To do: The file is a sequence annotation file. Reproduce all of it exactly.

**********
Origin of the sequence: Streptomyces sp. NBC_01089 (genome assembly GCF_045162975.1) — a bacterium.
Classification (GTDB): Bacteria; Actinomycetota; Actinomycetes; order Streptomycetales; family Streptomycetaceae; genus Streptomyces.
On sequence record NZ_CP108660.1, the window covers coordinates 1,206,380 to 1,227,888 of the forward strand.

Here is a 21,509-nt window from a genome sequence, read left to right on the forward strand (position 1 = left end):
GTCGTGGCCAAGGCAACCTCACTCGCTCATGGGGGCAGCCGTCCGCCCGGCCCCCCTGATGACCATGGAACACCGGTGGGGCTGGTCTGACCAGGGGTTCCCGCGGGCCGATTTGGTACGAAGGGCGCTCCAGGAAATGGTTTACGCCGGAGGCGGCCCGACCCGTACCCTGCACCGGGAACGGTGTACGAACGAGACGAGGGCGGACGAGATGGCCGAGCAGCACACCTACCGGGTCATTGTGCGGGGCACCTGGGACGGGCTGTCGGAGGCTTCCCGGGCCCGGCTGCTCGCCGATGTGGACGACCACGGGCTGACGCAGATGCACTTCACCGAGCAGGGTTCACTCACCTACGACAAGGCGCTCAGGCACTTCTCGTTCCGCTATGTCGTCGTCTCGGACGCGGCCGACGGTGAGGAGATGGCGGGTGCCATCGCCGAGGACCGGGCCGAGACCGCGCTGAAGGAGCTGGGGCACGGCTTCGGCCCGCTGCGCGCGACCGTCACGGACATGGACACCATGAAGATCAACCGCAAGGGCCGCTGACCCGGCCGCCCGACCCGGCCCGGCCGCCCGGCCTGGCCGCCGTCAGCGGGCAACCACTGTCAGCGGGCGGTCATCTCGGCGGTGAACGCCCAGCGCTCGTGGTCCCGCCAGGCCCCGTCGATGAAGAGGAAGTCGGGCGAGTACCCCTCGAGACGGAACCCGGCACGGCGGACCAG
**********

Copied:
Origin of the sequence: Streptomyces sp. NBC_01089 (genome assembly GCF_045162975.1) — a bacterium.
Classification (GTDB): Bacteria; Actinomycetota; Actinomycetes; order Streptomycetales; family Streptomycetaceae; genus Streptomyces.
On sequence record NZ_CP108660.1, the window covers coordinates 1,206,380 to 1,227,888 of the forward strand.

Here is a 21,509-nt window from a genome sequence, read left to right on the forward strand (position 1 = left end):
GTCGTGGCCAAGGCAACCTCACTCGCTCATGGGGGCAGCCGTCCGCCCGGCCCCCCTGATGACCATGGAACACCGGTGGGGCTGGTCTGACCAGGGGTTCCCGCGGGCCGATTTGGTACGAAGGGCGCTCCAGGAAATGGTTTACGCCGGAGGCGGCCCGACCCGTACCCTGCACCGGGAACGGTGTACGAACGAGACGAGGGCGGACGAGATGGCCGAGCAGCACACCTACCGGGTCATTGTGCGGGGCACCTGGGACGGGCTGTCGGAGGCTTCCCGGGCCCGGCTGCTCGCCGATGTGGACGACCACGGGCTGACGCAGATGCACTTCACCGAGCAGGGTTCACTCACCTACGACAAGGCGCTCAGGCACTTCTCGTTCCGCTATGTCGTCGTCTCGGACGCGGCCGACGGTGAGGAGATGGCGGGTGCCATCGCCGAGGACCGGGCCGAGACCGCGCTGAAGGAGCTGGGGCACGGCTTCGGCCCGCTGCGCGCGACCGTCACGGACATGGACACCATGAAGATCAACCGCAAGGGCCGCTGACCCGGCCGCCCGACCCGGCCCGGCCGCCCGGCCTGGCCGCCGTCAGCGGGCAACCACTGTCAGCGGGCGGTCATCTCGGCGGTGAACGCCCAGCGCTCGTGGTCCCGCCAGGCCCCGTCGATGAAGAGGAAGTCGGGCGAGTACCCCTCGAGACGGAACCCGGCACGGCGGACCAG